Is your dial always pre-set to talk radio? Always asking how you can make a difference in the world? Are you just hungry for some learning? Peruse our curated list of educational, volunteer, and social-justice events this week in Pittsburgh.
6-7:30 p.m. Wed., Nov. 6.
Heinz Field, 100 Art Rooney Ave., North Side. Free.
Still patting yourself on the back for pulling a lever on Tuesday? Your civic duty isn’t over yet, champ. Keep that momentum going as you look ahead for what will be an even more contentious election year in 2020. Join James Carville, political commentator and Democratic consultant, and political journalist Al Hunt for a live recording of their 2020 Politics War Room podcast
, moderated by Pittsburgh Post-Gazette
editor emeritus David Shribman. (Registration is currently full, so if you can’t get in, let this be your reminder to show up if you already registered, or your reminder to look for the podcast when it’s released later this month.)
Disability and Justice-Related Issues
9:30-11:30 a.m. Fri., Nov. 8.
ACHIEVA, 711 Bingham St., South Side. Free.
, an agency advocating for the rights of those with disabilities, has partnered with the Autism Connection of Pennsylvania
for a panel discussion on justice-related issues in the disability community. Panelists include attorney Jeff Ruder; Lu Randall, the executive director of Autism Connection; and Stacy Condie, from Justice Related Services. Those interested in learning more but who are not able to attend in person can join in via webinar
CP photo: Jake Mysliwczyk
Veterans Day Parade
10:30 a.m.-12 p.m. Sat., Nov. 9.
Liberty Avenue and 10th Street to Point State Park, Downtown Pittsburgh. Free.
There are a lot of Veterans Day activities happening around town this week — one of our favorites highlighted in last week’s issue is I Am Not Invisible,
a photography exhibit and reception in celebration of women veterans on Wed., Nov. 6 — but the city’s most popular is the annual Veterans Day Parade. Honor local military veterans, enjoy the music of high school marching bands, and don’t forget to grab some bags for scoring some candy for the kids.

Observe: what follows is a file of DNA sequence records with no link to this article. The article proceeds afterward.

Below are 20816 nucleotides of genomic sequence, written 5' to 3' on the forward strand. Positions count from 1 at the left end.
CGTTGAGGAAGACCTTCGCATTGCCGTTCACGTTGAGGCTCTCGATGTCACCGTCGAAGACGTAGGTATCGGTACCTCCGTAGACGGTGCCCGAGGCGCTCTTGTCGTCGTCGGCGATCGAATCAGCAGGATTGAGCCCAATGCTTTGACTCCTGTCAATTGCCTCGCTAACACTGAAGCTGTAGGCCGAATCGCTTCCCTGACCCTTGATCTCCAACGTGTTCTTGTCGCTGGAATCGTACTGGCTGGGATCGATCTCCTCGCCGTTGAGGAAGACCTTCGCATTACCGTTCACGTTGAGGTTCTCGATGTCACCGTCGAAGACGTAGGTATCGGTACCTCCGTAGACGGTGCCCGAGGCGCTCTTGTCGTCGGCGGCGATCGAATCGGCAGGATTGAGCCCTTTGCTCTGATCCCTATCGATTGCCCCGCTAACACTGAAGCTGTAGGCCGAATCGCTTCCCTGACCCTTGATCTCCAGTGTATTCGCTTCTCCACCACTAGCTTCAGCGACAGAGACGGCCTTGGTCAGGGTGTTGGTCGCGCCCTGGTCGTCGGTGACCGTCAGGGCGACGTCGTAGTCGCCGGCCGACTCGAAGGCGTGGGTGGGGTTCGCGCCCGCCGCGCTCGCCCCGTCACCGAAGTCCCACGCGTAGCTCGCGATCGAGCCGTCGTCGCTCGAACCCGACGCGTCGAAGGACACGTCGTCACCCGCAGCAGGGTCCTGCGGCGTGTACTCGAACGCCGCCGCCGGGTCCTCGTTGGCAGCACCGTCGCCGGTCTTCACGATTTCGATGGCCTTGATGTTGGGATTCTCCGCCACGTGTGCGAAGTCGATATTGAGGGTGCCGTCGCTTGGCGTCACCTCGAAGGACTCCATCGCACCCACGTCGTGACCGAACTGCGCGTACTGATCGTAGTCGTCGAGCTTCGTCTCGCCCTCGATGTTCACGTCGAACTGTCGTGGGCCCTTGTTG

The Silence When Black Women Die in Pittsburgh: Video Installation and Dialogue
2-5 p.m. Sat., Nov. 9.
The Kingsley Association, 6435 Frankstown Ave., Larimer.
Pittsburgh-based documentary filmmaker Chris Ivey
’s films have long addressed social-justice issues facing people in his own community, including race, class, and gentrification. On Saturday, segments of Ivey’s most recent video installation, “We Are Here,” will be shown continuously throughout the day during an event for “the most ignored and neglected group of people in Pittsburgh’s history: Black women.” Tresa Murphy Greer, who is featured in “We Are Here,” will moderate a conversation by and for Black women, including activist and artist Bekezela Mguni
, fashion designer and CP
contributing writer Tereneh Idia
, SisTers PGH founder and trans activist Ciora Thomas
, and state Rep. Summer Lee
. “The goal of the dialogue,” according to event organizers, “will be to address the ways Pittsburgh is not livable for Black women, whose lives are highly endangered in the city.”
Heading for Extinction and What to Do About It
3-4:30 p.m. Sat., Nov. 9.
Maurice Falk Auditorium, Mellon Hall at Duquesne University, 913 Bluff St., Uptown. Free, donations suggested.
If you’re concerned about climate change and the potentially damaging effects it may bring our planet, join environmental activism group Extinction Rebellion Pittsburgh
for a talk and discussion featuring David Lampe, professor in Duquesne University’s Bayer School of Natural and Environmental and Biological Sciences.
Taters Against Haters
7-9 p.m. Sat., Nov. 9.
AEPi at Carnegie Mellon University, 1091 Morewood Ave., Oakland. $10.
OK, we can’t lie. We’re pretty much just highlighting this event because we love the name. But come on, latkes are delicious and for $10, you get as many as them as you can eat. Plus, hosted by the Alpha Kappa Chapter of Alpha Epsilon Pi
which prides itself as “a home for Jewish students at Carnegie Mellon for almost thirty years,” the event benefits the Hebrew Immigrant Aid Society.
Learn from the Past; Move into the Future
7-9 p.m. Mon., Nov. 11.
Warren United Methodist Church, 2606 Centre Ave., Hill District. Free.
One of Pittsburgh’s greatest actors, Wali Jamal, has made history by performing in all of August Wilson’s plays, earning him Pittsburgh Post-Gazette’s 2018 Performer of the Year
. He’s frequently seen on local stages in a wide range of roles, from Pittsburgh Playwrights Theatre Company’s recent Savior Samuel
to Bricolage Production Company’s Midnight Radio series. At Learn from the Past; Move into the Future
, the acclaimed actor will read Dr. Martin Luther King Jr.’s “Beyond Vietnam: A Time to Break Silence,” followed by a discussion, “How can we use MLK’s insights in the work we are doing?”
, a nonprofit human service organization that provides life-skills training to adults with developmental and intellectual disabilities throughout Allegheny County, has numerous volunteer opportunities for those looking to help its mission. Share a skill or talent, help complete a house project, work an event, or get matched for a special one-on-one relationship with someone in need. To learn more about volunteer opportunities, contact email@example.com